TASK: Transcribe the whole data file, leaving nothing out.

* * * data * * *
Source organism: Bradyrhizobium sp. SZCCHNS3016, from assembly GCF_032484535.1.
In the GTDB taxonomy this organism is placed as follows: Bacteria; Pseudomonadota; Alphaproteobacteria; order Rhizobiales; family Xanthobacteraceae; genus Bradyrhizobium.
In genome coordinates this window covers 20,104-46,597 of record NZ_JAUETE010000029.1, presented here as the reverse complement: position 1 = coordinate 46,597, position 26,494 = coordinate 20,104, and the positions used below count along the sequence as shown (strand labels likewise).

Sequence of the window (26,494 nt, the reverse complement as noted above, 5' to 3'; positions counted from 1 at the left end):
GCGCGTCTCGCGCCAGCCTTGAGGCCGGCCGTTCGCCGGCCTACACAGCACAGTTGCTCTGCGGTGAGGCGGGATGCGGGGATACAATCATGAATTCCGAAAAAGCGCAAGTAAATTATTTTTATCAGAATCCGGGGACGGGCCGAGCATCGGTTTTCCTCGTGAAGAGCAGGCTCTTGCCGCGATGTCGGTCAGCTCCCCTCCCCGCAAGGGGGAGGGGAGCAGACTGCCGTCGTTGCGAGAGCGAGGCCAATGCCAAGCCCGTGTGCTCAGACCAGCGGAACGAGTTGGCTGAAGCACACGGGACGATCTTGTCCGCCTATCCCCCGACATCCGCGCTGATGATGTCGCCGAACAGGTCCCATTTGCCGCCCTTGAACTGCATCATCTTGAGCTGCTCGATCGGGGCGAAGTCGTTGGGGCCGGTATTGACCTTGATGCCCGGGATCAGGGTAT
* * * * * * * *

Source organism: Bradyrhizobium sp. SZCCHNS3016, from assembly GCF_032484535.1.
In the GTDB taxonomy this organism is placed as follows: Bacteria; Pseudomonadota; Alphaproteobacteria; order Rhizobiales; family Xanthobacteraceae; genus Bradyrhizobium.
In genome coordinates this window covers 20,104-46,597 of record NZ_JAUETE010000029.1, presented here as the reverse complement: position 1 = coordinate 46,597, position 26,494 = coordinate 20,104, and the positions used below count along the sequence as shown (strand labels likewise).

Sequence of the window (26,494 nt, the reverse complement as noted above, 5' to 3'; positions counted from 1 at the left end):
GCGCGTCTCGCGCCAGCCTTGAGGCCGGCCGTTCGCCGGCCTACACAGCACAGTTGCTCTGCGGTGAGGCGGGATGCGGGGATACAATCATGAATTCCGAAAAAGCGCAAGTAAATTATTTTTATCAGAATCCGGGGACGGGCCGAGCATCGGTTTTCCTCGTGAAGAGCAGGCTCTTGCCGCGATGTCGGTCAGCTCCCCTCCCCGCAAGGGGGAGGGGAGCAGACTGCCGTCGTTGCGAGAGCGAGGCCAATGCCAAGCCCGTGTGCTCAGACCAGCGGAACGAGTTGGCTGAAGCACACGGGACGATCTTGTCCGCCTATCCCCCGACATCCGCGCTGATGATGTCGCCGAACAGGTCCCATTTGCCGCCCTTGAACTGCATCATCTTGAGCTGCTCGATCGGGGCGAAGTCGTTGGGGCCGGTATTGACCTTGATGCCCGGGATCAGGGTAT